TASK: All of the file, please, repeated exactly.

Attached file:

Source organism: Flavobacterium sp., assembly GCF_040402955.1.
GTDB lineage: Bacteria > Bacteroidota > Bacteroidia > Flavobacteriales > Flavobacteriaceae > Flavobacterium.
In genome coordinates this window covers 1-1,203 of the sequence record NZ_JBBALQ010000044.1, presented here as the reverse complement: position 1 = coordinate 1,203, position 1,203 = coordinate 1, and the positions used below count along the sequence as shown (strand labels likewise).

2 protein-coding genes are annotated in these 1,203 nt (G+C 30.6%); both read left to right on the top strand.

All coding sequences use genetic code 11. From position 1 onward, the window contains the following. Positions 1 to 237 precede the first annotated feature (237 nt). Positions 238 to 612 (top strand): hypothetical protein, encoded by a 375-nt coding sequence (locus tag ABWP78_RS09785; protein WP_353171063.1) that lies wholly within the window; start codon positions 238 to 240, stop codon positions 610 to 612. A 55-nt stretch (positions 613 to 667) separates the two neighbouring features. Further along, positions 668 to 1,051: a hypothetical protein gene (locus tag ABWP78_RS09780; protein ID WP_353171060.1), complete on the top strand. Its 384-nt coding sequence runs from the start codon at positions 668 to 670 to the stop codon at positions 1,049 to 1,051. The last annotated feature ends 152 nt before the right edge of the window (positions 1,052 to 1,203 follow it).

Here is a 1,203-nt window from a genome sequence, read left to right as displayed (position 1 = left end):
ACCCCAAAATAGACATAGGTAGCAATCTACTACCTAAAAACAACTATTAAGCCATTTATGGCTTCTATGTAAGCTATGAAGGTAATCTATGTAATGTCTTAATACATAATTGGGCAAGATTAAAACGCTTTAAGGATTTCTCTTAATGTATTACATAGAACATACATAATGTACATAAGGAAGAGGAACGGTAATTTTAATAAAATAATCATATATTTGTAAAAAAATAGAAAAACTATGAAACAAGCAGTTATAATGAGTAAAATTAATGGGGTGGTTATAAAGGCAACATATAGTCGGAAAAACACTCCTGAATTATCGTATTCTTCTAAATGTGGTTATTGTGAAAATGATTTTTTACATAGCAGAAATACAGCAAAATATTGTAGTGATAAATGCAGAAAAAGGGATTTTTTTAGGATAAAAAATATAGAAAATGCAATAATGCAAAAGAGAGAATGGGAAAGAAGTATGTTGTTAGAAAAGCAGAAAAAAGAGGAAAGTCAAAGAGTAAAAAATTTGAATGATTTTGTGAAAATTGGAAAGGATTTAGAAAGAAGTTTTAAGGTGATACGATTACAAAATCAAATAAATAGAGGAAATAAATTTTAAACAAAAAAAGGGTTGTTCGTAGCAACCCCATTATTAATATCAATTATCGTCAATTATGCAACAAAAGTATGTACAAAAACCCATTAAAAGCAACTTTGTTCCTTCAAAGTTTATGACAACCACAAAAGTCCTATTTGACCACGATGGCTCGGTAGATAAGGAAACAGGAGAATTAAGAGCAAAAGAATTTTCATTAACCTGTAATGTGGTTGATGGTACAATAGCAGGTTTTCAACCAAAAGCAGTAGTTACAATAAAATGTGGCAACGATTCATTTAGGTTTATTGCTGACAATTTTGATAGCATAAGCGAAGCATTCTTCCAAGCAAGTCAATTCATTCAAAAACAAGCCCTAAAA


Source organism: Flavobacterium sp., assembly GCF_040402955.1.
GTDB lineage: Bacteria > Bacteroidota > Bacteroidia > Flavobacteriales > Flavobacteriaceae > Flavobacterium.
In genome coordinates this window covers 1-1,203 of the sequence record NZ_JBBALQ010000044.1, presented here as the reverse complement: position 1 = coordinate 1,203, position 1,203 = coordinate 1, and the positions used below count along the sequence as shown (strand labels likewise).

2 protein-coding genes are annotated in these 1,203 nt (G+C 30.6%); both read left to right on the top strand.

All coding sequences use genetic code 11. From position 1 onward, the window contains the following. Positions 1 to 237 precede the first annotated feature (237 nt). Positions 238 to 612 (top strand): hypothetical protein, encoded by a 375-nt coding sequence (locus tag ABWP78_RS09785; protein WP_353171063.1) that lies wholly within the window; start codon positions 238 to 240, stop codon positions 610 to 612. A 55-nt stretch (positions 613 to 667) separates the two neighbouring features. Further along, positions 668 to 1,051: a hypothetical protein gene (locus tag ABWP78_RS09780; protein ID WP_353171060.1), complete on the top strand. Its 384-nt coding sequence runs from the start codon at positions 668 to 670 to the stop codon at positions 1,049 to 1,051. The last annotated feature ends 152 nt before the right edge of the window (positions 1,052 to 1,203 follow it).

Here is a 1,203-nt window from a genome sequence, read left to right as displayed (position 1 = left end):
ACCCCAAAATAGACATAGGTAGCAATCTACTACCTAAAAACAACTATTAAGCCATTTATGGCTTCTATGTAAGCTATGAAGGTAATCTATGTAATGTCTTAATACATAATTGGGCAAGATTAAAACGCTTTAAGGATTTCTCTTAATGTATTACATAGAACATACATAATGTACATAAGGAAGAGGAACGGTAATTTTAATAAAATAATCATATATTTGTAAAAAAATAGAAAAACTATGAAACAAGCAGTTATAATGAGTAAAATTAATGGGGTGGTTATAAAGGCAACATATAGTCGGAAAAACACTCCTGAATTATCGTATTCTTCTAAATGTGGTTATTGTGAAAATGATTTTTTACATAGCAGAAATACAGCAAAATATTGTAGTGATAAATGCAGAAAAAGGGATTTTTTTAGGATAAAAAATATAGAAAATGCAATAATGCAAAAGAGAGAATGGGAAAGAAGTATGTTGTTAGAAAAGCAGAAAAAAGAGGAAAGTCAAAGAGTAAAAAATTTGAATGATTTTGTGAAAATTGGAAAGGATTTAGAAAGAAGTTTTAAGGTGATACGATTACAAAATCAAATAAATAGAGGAAATAAATTTTAAACAAAAAAAGGGTTGTTCGTAGCAACCCCATTATTAATATCAATTATCGTCAATTATGCAACAAAAGTATGTACAAAAACCCATTAAAAGCAACTTTGTTCCTTCAAAGTTTATGACAACCACAAAAGTCCTATTTGACCACGATGGCTCGGTAGATAAGGAAACAGGAGAATTAAGAGCAAAAGAATTTTCATTAACCTGTAATGTGGTTGATGGTACAATAGCAGGTTTTCAACCAAAAGCAGTAGTTACAATAAAATGTGGCAACGATTCATTTAGGTTTATTGCTGACAATTTTGATAGCATAAGCGAAGCATTCTTCCAAGCAAGTCAATTCATTCAAAAACAAGCCCTAAAA